Norrie disease is a rare, X-linked recessive disorder characterized by congenital blindness due to retrolental masses referred to as “pseudogliomas” or “retinal dysplasia”.[14] Mental retardation and hearing loss are also observed in ˜25% of the cases.[14] Norrie disease is genetically homogeneous and is caused by mutations in the NDP gene that codes for a 133-amino-acid protein called “norrin”.[15],[16] This protein does not have sequence identities with other known proteins, but sequence comparisons and modeling studies have predicted that its tertiary structure has a strong resemblance to transforming growth factor-beta.[17],[18] Despite no discernible sequence homology with the Wnt family, norrin encoded by the NDP gene has been recently identified as a specific ligand for FZD4.[11] Therefore, the Wnt/β-catenin pathway activated by the norrin ligand is called the “norrin/β-catenin signaling pathway” that is associated with the vascularization of the developing retina.[12]

A large number of mutations in the NDP gene have been described: 20 translocation and inversion mutations, 31 deletion/ insertion mutations, and 95 point mutations (HGMD). The NDP gene is also responsible for X-linked recessive FEVR.[19] Different structural alterations in norrin may lead to different degrees of phenotypic severity.[20] Deletion and truncation mutations in the NDP gene cause Norrie disease, whereas missense mutations cause either FEVR or Norrie disease.[20] Missense mutations that do not disrupt any predicted disulfide bonds are more likely to express milder phenotypes of FEVR.[17],[20],[21]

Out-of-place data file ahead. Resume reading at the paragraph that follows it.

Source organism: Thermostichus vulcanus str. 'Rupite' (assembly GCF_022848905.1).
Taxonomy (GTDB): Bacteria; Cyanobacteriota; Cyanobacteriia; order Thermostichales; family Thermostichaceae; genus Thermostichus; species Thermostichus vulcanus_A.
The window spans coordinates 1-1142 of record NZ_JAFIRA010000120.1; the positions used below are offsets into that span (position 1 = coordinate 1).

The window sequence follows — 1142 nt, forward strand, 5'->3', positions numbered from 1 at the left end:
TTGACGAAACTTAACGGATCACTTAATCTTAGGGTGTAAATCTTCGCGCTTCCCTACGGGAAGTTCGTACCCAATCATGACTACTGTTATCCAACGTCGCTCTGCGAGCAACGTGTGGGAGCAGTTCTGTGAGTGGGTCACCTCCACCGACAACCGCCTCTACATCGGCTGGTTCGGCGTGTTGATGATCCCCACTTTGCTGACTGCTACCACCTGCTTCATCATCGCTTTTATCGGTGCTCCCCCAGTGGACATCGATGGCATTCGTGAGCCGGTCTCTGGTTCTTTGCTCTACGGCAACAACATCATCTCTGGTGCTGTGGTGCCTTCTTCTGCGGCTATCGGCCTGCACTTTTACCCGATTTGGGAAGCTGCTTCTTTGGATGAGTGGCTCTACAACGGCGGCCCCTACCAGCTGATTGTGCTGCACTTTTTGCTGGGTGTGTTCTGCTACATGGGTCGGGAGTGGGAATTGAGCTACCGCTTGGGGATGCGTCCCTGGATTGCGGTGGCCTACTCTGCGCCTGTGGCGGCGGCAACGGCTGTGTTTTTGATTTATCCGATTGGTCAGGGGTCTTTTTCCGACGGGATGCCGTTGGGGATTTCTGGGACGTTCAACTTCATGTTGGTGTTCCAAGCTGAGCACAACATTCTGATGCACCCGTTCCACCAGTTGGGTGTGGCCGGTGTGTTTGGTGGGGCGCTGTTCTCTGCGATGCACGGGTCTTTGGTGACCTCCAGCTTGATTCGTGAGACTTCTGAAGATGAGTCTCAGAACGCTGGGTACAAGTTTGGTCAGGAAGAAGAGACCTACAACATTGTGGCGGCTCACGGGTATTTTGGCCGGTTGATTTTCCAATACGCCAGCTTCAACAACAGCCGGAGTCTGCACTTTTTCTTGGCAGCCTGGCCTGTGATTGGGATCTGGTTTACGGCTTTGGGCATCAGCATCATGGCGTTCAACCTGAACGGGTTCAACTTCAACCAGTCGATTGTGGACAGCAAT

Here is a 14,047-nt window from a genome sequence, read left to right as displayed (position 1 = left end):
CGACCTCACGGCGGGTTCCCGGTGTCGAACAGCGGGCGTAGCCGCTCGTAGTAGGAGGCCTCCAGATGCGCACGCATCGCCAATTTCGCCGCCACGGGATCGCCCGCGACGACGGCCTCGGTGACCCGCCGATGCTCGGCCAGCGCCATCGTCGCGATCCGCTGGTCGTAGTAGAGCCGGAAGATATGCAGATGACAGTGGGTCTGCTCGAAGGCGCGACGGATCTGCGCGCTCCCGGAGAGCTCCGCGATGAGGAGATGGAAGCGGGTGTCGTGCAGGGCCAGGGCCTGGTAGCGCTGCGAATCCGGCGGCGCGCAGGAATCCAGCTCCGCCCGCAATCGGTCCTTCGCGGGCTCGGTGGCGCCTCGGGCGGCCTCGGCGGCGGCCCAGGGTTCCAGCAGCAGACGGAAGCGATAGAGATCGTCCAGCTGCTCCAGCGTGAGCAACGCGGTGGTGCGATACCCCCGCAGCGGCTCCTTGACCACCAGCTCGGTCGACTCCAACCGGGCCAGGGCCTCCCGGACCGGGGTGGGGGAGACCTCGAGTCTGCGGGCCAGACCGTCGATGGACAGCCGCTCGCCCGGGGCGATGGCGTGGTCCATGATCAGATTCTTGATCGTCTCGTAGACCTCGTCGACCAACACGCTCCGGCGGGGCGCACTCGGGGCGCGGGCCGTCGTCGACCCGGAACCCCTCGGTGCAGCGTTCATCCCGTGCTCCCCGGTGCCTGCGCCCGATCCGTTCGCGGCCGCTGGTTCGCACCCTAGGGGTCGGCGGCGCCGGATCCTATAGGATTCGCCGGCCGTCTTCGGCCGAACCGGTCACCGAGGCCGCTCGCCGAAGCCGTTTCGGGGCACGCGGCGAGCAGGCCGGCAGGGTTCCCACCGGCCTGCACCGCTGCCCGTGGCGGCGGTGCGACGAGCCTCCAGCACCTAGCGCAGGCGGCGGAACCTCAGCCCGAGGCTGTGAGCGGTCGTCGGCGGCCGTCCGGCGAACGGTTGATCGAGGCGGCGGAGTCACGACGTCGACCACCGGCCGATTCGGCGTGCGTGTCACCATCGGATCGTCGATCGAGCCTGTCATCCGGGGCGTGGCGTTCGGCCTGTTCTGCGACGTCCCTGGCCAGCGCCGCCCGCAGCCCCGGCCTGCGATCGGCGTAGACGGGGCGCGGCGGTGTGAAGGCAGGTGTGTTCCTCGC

23. LRP5 gene

The LRP5 gene is a member of the low-density lipoprotein receptor family. It codes a 1615-amino-acid protein that consists of four domains, each composed of six YWTD repeats that form a beta-propeller structure and an epidermal growth factor-like repeat.[22] These domains are followed by three ligand-binding domains, a transmembrane domain, and a cytoplasmic domain. In the norrin/β-catenin signaling pathway, LRP5 acts as a functional receptor pair with FZD4.[22],[23],[24],[25] Loss-of-function mutations in the LRP5 gene are associated with the recessive osteoporosis–pseudoglioma syndrome (OPPG; MIM number 259770), which is characterized by osteoporosis and blindness.[23] Heterozygous mutations in the LRP5 gene are known to cause autosomal dominant FEVR,[26],[27] and ho-mozygous mutations in LRP5 are also known to cause autosomal recessive FEVR.[28] The spectrum of LRP5-related diseases indicates that FEVR is a milder form of OPPG in terms of the eye symptoms. Ninety-four mutations in the LRP5 gene are known to cause either OPPG or FEVR (HGMD). FEVR patients with LRP5 mutations are known to be associated with reduced bone density although the majority of the patients lack signs of bone fractures.[26],[27]